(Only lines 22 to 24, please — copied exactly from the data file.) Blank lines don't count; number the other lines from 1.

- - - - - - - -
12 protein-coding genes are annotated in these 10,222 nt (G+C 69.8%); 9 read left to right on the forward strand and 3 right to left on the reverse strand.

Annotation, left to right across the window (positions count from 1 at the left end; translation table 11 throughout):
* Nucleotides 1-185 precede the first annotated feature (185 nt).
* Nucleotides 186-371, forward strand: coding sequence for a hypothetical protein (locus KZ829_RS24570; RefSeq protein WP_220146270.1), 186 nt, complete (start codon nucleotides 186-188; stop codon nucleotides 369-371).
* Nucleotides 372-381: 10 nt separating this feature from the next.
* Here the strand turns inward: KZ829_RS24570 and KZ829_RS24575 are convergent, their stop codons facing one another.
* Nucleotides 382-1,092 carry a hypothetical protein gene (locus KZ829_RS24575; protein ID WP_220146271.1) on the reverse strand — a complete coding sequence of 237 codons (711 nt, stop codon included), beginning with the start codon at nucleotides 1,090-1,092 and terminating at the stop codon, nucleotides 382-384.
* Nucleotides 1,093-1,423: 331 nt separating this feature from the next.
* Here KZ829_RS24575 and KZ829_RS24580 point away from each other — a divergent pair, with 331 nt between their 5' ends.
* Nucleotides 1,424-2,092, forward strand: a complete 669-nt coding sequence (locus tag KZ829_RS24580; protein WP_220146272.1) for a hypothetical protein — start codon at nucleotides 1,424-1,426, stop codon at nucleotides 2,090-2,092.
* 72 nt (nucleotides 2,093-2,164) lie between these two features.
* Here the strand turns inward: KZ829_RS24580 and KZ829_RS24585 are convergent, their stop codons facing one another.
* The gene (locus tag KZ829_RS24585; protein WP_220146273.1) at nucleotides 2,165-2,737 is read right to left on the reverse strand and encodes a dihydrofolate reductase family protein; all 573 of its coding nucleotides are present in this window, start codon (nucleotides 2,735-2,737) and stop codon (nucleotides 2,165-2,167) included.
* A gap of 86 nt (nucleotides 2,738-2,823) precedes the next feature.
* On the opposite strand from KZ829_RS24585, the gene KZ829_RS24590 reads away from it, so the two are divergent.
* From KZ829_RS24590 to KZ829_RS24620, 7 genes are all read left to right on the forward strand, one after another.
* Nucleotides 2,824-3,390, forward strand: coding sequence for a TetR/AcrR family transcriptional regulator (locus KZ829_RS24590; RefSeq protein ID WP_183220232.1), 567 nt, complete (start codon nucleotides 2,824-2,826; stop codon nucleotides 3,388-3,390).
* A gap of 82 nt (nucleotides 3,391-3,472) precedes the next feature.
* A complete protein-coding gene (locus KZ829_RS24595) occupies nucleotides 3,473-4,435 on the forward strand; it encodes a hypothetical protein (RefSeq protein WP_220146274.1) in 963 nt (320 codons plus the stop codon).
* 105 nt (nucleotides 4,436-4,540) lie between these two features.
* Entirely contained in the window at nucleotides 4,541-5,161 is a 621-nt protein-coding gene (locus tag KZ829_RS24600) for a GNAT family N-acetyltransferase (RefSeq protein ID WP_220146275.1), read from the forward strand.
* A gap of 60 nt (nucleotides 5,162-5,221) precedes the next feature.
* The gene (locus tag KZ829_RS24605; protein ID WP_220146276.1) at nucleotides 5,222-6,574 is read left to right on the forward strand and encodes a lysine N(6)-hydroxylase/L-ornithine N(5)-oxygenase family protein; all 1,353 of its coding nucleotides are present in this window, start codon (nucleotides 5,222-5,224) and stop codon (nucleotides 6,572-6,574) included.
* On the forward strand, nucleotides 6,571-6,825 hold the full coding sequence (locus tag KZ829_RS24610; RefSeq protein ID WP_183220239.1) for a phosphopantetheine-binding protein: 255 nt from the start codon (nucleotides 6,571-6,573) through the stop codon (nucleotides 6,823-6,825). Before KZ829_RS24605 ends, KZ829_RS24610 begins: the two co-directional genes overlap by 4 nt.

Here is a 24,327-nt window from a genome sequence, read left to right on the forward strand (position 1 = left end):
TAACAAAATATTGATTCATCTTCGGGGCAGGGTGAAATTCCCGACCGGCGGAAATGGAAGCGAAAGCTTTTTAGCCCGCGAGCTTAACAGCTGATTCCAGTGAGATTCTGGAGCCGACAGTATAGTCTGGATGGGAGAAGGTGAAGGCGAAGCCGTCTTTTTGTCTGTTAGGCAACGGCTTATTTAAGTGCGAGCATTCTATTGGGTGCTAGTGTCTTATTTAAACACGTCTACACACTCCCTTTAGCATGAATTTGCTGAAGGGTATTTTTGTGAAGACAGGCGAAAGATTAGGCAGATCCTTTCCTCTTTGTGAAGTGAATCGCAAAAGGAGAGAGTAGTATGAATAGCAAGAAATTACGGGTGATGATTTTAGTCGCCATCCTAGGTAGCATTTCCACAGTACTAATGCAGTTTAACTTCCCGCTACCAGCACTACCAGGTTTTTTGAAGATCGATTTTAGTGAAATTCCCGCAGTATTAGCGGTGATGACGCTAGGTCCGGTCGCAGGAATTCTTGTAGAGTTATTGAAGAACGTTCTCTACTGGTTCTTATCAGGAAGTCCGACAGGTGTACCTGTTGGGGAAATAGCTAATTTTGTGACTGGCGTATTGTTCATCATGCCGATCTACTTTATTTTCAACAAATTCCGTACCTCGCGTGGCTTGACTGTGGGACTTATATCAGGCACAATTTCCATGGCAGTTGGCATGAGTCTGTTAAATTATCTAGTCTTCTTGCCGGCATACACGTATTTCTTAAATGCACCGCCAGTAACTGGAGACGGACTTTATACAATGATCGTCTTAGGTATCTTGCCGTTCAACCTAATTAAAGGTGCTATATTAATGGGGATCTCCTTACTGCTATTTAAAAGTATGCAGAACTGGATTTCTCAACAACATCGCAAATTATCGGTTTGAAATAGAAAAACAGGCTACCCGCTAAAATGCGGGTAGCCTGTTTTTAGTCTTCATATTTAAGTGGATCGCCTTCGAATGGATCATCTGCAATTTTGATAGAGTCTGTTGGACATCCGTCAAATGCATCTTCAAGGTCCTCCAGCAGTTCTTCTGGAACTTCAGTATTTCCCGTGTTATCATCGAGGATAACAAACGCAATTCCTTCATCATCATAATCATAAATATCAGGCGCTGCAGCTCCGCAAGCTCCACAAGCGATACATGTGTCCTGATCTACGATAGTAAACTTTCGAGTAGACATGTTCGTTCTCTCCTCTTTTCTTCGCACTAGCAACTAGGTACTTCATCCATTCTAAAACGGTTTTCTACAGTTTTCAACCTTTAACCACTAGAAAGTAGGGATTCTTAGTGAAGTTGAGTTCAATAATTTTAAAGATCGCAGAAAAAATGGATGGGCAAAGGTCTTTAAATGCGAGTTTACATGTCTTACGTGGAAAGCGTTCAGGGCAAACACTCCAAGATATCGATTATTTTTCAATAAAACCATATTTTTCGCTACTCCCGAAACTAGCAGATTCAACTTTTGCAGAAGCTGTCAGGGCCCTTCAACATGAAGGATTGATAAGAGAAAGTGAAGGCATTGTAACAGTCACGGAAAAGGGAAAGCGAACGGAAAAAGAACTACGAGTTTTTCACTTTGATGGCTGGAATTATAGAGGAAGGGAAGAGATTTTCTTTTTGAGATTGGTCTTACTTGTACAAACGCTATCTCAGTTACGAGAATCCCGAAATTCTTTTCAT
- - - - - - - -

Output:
* A gap of 60 nt (nucleotides 5,162-5,221) precedes the next feature.
* The gene (locus tag KZ829_RS24605; protein ID WP_220146276.1) at nucleotides 5,222-6,574 is read left to right on the forward strand and encodes a lysine N(6)-hydroxylase/L-ornithine N(5)-oxygenase family protein; all 1,353 of its coding nucleotides are present in this window, start codon (nucleotides 5,222-5,224) and stop codon (nucleotides 6,572-6,574) included.
* On the forward strand, nucleotides 6,571-6,825 hold the full coding sequence (locus tag KZ829_RS24610; RefSeq protein ID WP_183220239.1) for a phosphopantetheine-binding protein: 255 nt from the start codon (nucleotides 6,571-6,573) through the stop codon (nucleotides 6,823-6,825). Before KZ829_RS24605 ends, KZ829_RS24610 begins: the two co-directional genes overlap by 4 nt.